From Spinning Platters
January 28, 2012
By Dakin Hardwick
There are three televisions series that I have every episode of committed to memory. Those are My So-Called Life, Police Squad, and The State. Of course, I made sure to follow the careers closely of all those involved. Yes, that meant weeding through a ton of Spy Hard’s, Stardust‘s, and VH-1′s I Love The Best Time Ever’s out of devotion, waiting for that genius to come about again. So, of course, it was a special treat to me when I found out that three of prime creative forces behind The State were going to have a discussion of their history in television. I was pretty stoked. (Excuse the slang)
Well, little did I know what we were actually getting to see. It was advertised as “A Conversation with…” that was moderated by Nerdist’s Matt Mira. Yes, Mira was there, along with Lennon, Garant, and Kenney-Silver. The four of them sat to the side of a large screen, and spent about 10 minutes briefly discussing “things.” Not so much career, but they talked about Newt Gingrich, they talked about doing sketch, they talked about being friends. They only briefly discussed all the crazy things you did to get a show on TV. It seems that all 11 members of The State interned somewhere in television or film. (Fun Fact: David Wain was the guy that worked at MTV)
Instead, we were treated to four film pieces that were rarely seen outside the studio offices. We were first treated to two bits from the MTV program You Wrote It, You Watch It. These were the prototype for The State. It was a program hosted by Jon Stewart, where viewers sent MTV real life stories, and actors “acted out” the stories. A tale of running around around, shooting a guy named “Skeet” was an early take on “The Inbred Brothers.” The second clip, which was a pleasant bit of sarcastic honesty, in which they showed a clip of a man getting stalked by Fred Schneider of The B-52′s. That’s when they revealed that a friend of the group submitted the story as written by the group.
Of course, everyone knows about the next 3 years, in which the group had a successful show on basic cable. They admitted to making more money on unemployment during the off season than they did while the show was in production. They discussed all the bad business deals, all the mistakes, and everything that caused chaos the group to go its separate ways. After many years of starts and stops, Lennon, Garant, Kenney-Silver, and Michael Ian Black all got the opportunity to do a new show with a struggling new network: Comedy Central. The show would be known as “Viva Variety!”, but the original show was called The Mr. and Former Mrs. Laupin Variety Program, and the pilot was amazing. They didn’t agree, but the audience loved it. It was a wonderful, chaotic program, which featured a clown group that was directed by Rainn Wilson, plenty of women in bikinis and even a performance by Spacehog.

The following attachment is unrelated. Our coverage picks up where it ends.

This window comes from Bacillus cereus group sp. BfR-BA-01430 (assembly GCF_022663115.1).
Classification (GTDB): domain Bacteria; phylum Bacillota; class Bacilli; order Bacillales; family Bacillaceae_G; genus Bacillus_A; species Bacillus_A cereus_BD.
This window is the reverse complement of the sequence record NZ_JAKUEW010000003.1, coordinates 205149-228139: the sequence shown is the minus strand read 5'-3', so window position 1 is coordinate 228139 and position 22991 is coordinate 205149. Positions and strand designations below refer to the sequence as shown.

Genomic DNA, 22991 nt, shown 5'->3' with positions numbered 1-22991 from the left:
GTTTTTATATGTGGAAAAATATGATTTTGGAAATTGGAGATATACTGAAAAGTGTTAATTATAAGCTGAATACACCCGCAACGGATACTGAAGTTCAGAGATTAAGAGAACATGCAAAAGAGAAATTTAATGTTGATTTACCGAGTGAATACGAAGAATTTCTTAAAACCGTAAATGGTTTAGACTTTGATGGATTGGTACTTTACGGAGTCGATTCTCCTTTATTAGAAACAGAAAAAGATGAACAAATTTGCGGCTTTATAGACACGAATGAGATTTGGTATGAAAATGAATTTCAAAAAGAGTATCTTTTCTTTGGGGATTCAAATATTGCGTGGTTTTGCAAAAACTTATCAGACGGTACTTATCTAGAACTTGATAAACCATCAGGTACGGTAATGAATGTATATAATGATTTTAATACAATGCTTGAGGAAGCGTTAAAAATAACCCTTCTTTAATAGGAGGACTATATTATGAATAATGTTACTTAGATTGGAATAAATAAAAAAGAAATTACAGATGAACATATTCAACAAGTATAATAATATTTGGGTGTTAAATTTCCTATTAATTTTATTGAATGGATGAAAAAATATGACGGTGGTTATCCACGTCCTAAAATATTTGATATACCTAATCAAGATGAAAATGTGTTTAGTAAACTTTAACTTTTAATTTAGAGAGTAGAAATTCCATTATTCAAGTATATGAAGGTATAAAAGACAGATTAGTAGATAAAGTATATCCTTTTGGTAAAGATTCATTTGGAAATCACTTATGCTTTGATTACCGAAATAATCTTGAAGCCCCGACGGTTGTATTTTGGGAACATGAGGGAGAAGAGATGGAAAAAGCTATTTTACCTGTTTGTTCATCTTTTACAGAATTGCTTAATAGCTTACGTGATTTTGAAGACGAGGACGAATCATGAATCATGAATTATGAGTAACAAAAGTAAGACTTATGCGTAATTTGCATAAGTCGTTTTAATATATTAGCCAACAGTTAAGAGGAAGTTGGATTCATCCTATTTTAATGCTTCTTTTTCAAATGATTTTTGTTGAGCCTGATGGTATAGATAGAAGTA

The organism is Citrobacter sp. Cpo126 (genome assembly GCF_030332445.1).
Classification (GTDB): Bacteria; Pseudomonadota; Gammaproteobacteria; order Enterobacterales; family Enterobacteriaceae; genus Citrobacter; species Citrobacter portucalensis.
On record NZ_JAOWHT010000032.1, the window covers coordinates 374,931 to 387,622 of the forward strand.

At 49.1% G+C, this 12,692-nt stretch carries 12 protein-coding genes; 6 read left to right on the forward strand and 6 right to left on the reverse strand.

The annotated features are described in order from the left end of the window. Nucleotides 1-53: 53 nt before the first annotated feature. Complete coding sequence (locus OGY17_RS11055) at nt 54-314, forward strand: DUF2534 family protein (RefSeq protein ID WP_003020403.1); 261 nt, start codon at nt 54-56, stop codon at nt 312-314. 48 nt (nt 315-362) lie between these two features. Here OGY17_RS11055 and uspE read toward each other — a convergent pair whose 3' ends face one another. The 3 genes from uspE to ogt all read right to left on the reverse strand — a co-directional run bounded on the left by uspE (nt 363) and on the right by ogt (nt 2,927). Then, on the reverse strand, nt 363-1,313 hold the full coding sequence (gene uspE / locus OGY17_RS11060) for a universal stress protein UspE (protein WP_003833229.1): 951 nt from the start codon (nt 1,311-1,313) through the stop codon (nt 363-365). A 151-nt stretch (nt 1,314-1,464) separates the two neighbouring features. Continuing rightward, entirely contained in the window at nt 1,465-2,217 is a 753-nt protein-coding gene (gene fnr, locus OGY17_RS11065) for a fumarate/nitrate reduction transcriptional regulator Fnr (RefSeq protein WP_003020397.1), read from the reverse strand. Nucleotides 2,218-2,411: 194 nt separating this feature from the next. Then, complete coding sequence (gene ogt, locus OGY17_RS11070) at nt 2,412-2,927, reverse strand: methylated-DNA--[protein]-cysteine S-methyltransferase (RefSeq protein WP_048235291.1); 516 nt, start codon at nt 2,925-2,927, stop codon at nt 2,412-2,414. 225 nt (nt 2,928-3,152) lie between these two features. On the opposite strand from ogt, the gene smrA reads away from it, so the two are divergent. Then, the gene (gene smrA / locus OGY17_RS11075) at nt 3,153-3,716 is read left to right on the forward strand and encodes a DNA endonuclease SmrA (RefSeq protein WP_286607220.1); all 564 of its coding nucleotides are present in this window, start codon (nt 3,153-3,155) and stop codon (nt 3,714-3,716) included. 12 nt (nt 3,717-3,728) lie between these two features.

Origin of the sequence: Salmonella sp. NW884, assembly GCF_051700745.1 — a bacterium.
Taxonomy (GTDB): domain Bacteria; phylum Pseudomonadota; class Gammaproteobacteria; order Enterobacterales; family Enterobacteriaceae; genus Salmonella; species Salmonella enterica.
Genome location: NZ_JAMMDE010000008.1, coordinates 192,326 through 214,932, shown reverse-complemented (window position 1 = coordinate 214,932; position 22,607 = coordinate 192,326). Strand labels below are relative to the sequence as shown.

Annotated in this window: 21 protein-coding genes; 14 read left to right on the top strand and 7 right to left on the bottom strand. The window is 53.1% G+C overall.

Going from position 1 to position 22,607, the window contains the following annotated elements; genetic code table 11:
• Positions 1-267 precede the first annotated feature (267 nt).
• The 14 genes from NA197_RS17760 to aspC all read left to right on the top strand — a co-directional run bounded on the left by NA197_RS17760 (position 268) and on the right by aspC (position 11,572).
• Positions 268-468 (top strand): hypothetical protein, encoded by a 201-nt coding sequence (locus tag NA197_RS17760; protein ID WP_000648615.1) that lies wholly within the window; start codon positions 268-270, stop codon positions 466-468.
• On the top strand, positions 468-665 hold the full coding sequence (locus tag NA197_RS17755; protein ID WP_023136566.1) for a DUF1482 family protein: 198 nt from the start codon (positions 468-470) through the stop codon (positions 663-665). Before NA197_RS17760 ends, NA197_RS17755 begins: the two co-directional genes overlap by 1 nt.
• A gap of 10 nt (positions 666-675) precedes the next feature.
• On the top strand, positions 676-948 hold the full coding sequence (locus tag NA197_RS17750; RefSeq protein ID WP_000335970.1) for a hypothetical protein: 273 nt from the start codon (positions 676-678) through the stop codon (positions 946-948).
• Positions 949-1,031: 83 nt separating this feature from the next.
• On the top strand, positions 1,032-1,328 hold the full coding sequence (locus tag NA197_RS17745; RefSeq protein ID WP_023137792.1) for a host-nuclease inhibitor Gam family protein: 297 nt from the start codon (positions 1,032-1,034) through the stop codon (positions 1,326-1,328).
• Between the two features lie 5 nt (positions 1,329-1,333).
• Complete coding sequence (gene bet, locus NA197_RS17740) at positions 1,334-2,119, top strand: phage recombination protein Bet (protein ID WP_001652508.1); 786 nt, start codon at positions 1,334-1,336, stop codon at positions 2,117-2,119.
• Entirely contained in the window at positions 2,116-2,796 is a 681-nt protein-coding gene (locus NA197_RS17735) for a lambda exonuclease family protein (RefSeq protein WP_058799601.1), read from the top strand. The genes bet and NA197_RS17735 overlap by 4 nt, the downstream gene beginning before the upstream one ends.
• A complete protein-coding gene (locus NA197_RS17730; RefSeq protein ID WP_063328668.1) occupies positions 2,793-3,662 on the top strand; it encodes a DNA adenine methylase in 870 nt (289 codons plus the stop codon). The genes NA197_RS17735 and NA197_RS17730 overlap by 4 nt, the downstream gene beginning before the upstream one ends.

The third video was the was the most fascinating. It was a pilot to a TV show called Hey Neighbor. The premise? A New York power couple is relocated to the midwest because the husband witnessed a mob killing. The cast had exactly six members, with those six playing every character. It was a high energy show, and there were plenty of great ideas, but I also understood how it didn’t get picked up. Everyone involved in Viva Variety! took part, aside from the Bikini Squad, and the cast was buffed out by Julia Campbell and Jack Plotnik. They cracked a joke about how the guy that turned down the show is now president of Fox.
The last video was the most successful piece of rejected footage. It was the original pilot to Reno 911, which was originally going to be a sketch show but was killed by the network during the first table read. The pilot was practically an after-thought. They didn’t rehearse it and they barely even had a fleshed out idea prior to filming. The pilot itself was the property of Fox, but Comedy Central ended up taking over the program. What was amazing about it seeing this was that the first episode of the show was, shot for shot, the same program as the pilot. The only difference was that these were literally shot 3 years apart. They even managed to keep nearly the entire cast.
It was a fun bit of TV history, and an excellent peak into the way TV works.